Pitt adds 38 new COVID-19 cases since Thursday

By Ashton Crawley and Jon Moss

Pitt added 38 new COVID-19 cases, composed of 34 students and four employees, between last Friday and Monday, with 52 students currently in isolation. This comes after an increase of 56 cases between last Tuesday and Thursday.

This is the fifth case report since Nov. 9, when the University moved back to the Elevated Risk posture and told students to shelter in place immediately. The University previously advised students to complete a 10-day shelter-in-place period starting Nov. 12 before leaving for Thanksgiving break, though Pitt will allow students to attend in-person classes and other academic activities.

The case report also arrives after the Allegheny County Health Department continues to report an ever-increasing number of cases, with new single-day case records set and then broken for the past several weeks. Pitt will issue its next COVID-19 case report on Dec. 4.

Students will have access to at-home COVID-19 tests after they go home for Thanksgiving break, Dr. John Williams, the head of Pitt’s COVID-19 Medical Response Office said. The University has partnered with testing company Quest Diagnostics to offer one optional, self-collected COVID-19 test to all students, if ordered by next Monday.

Data collected by The Pitt News. Original data collection by Ryan Yang, Online Visual Editor. Archival data by Spotlight PA and the Philadelphia Inquirer. Graph by Jon Moss, Editor-in-Chief.

The COVID-19 Medical Response Office said case numbers remain “elevated, yet steady,” and strongly advises community members to stop all social, non-essential travel in the coming weeks and over the holiday season, including travel for Thanksgiving.

“Since this is a time of giving thanks, we want to end this update by expressing our appreciation for your hard work, patience and partnership this term,” the office said. “It hasn’t been easy, but you have remained committed to the Power of Pitt and taking care of one another.”

The office also thanked community members who wore a face covering, practiced safe physical distancing, washed their hands, minimized new close contacts, avoided large crowds, participated in ongoing testing efforts and encouraged people around them to do the same.

“We have said it before, but it bears repeating: Your smart decisions and behaviors have been pivotal to our shared success,” the office said.

The University has had 655 students and 64 employees test positive since June 26, with 603 students and 47 employees recovered thus far.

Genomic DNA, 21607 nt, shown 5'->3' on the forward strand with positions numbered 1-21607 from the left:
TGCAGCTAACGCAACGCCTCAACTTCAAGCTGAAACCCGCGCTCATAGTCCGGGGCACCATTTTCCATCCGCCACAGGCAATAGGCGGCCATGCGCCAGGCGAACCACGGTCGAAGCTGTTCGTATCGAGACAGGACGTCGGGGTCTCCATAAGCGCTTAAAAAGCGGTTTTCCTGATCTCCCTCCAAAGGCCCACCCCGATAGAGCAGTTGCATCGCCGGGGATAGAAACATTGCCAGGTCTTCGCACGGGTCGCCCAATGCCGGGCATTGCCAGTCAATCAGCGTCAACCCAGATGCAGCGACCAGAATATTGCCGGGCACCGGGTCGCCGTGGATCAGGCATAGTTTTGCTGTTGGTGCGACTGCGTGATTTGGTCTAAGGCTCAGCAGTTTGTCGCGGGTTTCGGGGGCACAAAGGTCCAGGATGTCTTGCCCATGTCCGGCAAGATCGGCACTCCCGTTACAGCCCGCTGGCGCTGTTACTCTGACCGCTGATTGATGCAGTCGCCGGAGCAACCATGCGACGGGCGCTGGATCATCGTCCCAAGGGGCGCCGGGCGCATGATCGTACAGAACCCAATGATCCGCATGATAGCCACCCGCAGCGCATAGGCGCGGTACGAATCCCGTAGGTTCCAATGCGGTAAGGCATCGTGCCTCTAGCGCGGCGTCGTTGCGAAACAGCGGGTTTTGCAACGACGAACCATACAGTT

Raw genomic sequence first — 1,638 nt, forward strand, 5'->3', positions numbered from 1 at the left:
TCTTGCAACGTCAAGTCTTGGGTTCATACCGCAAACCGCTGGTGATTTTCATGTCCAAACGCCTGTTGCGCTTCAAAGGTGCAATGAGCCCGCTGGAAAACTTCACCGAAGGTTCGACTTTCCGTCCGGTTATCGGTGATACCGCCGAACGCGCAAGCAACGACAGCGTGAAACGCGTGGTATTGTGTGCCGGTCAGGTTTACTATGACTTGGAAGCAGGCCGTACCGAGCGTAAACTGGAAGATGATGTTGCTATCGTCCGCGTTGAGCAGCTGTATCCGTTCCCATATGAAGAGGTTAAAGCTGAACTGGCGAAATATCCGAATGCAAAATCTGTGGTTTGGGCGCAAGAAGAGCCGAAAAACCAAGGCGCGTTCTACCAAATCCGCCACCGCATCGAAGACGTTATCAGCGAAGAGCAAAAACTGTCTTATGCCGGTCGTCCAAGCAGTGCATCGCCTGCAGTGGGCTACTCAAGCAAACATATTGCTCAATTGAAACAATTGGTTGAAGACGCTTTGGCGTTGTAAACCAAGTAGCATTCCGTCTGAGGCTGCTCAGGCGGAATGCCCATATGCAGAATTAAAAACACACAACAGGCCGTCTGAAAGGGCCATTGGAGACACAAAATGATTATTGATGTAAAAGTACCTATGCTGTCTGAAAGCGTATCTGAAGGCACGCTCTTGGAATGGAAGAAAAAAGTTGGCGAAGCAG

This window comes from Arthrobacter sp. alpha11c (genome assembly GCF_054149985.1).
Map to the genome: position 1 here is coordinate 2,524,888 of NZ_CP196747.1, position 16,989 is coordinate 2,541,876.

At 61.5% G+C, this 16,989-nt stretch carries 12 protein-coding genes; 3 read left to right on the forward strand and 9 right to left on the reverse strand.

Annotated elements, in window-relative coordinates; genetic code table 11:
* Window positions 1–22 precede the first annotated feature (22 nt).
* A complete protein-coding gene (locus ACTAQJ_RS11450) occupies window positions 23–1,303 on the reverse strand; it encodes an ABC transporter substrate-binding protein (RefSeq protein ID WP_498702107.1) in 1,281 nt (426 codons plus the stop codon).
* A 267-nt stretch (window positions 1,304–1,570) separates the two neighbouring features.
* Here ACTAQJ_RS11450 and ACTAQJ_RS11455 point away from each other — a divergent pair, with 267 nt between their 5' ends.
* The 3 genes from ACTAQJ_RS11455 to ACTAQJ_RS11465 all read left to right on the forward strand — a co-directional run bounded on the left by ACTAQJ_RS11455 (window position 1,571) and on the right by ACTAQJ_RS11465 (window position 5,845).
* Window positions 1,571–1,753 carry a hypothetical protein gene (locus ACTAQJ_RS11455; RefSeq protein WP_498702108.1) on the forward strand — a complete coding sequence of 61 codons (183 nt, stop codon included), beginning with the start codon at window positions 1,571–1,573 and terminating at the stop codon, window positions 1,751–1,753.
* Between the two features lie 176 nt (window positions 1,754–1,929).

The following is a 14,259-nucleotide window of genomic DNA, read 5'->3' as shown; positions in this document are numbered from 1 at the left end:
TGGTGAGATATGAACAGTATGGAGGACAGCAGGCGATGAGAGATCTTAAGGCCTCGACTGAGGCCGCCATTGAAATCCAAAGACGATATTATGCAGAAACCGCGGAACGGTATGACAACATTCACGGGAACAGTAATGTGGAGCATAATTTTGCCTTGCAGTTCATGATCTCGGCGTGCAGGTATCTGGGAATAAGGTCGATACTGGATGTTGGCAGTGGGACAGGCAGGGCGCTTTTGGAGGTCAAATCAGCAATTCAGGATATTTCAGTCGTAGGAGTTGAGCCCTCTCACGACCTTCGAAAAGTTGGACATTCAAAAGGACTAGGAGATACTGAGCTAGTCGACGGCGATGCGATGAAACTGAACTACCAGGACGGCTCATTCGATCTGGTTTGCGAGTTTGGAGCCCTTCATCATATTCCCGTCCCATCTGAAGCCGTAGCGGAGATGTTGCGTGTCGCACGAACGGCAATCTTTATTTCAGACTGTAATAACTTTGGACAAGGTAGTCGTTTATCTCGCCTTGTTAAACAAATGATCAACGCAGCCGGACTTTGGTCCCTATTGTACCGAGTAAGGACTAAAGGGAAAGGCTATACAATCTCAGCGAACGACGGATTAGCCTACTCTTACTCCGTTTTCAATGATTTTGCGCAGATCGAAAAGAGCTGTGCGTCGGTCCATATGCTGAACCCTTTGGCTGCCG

There are 52 students currently isolated at home or in Pitt’s isolation housing, which is reserved for those who have either a confirmed or suspected COVID-19 infection. Pitt has a total of about 300 isolation beds.

The presidents of student and faculty governments have expressed concerns about the recent rise in cases. Both came out against Pitt’s mid-October move to lower its risk posture from Elevated to Guarded.

“I never thought we should have moved down,” Chris Bonneau, the president of the University Senate, said. “Just because we’re having success doesn’t mean we can loosen up — that success means that our vigilance is working.”

Eric Macadangdang, the president of Student Government Board, urged students to “please, please, please shelter in place.”

Chancellor Patrick Gallagher praised how closely most students have followed mitigation measures at November’s Senate Council meeting.

“I’m still quite impressed with our students and how seriously they’re taking this, but we did notice a modest increase,” Gallagher said.

Gallagher added that the University is “well within its capacity to respond” to the rise in cases.

“This is kind of exactly what we designed this for,” Gallagher said. “Nothing’s broken down yet.”

Pitt has been using the new Flex@Pitt teaching model, which allows students to experience classes “in person, remotely, synchronously or asynchronously.” Provost Ann Cudd announced Sept. 30 that the Flex@Pitt model will continue into the spring semester as the pandemic continues, and the spring will have an adjusted schedule.

Pitt has implemented a systematic, random testing strategy, where it has said it will test several hundred students each week on Mondays and Wednesdays. Out of 285 students without COVID-19 symptoms randomly tested Wednesday, four were positive, increasing Pitt’s total prevalence rate from 0.41% to 0.44%.

The University has implemented a variety of new policies due to the pandemic, though some community members question whether the safeguards are sufficient. All students were asked to shelter in place for seven days before and after arriving in Oakland, though officials said Pitt would not track whether or not students had completed the shelter-in-place period. Pitt has also planned testing of students to monitor the virus’s spread, required students, faculty and staff to complete COVID-19 training and imposed strict penalties for violations of health guidelines.

Kenyon Bonner, the vice provost and dean of students, said student organizations who host a party or event can face suspension, and students hosting large parties can be suspended. 

Students living on campus who attend large parties can have their housing suspended for the semester, and students living off campus can be switched to persona non grata status, preventing them from entering University buildings or property.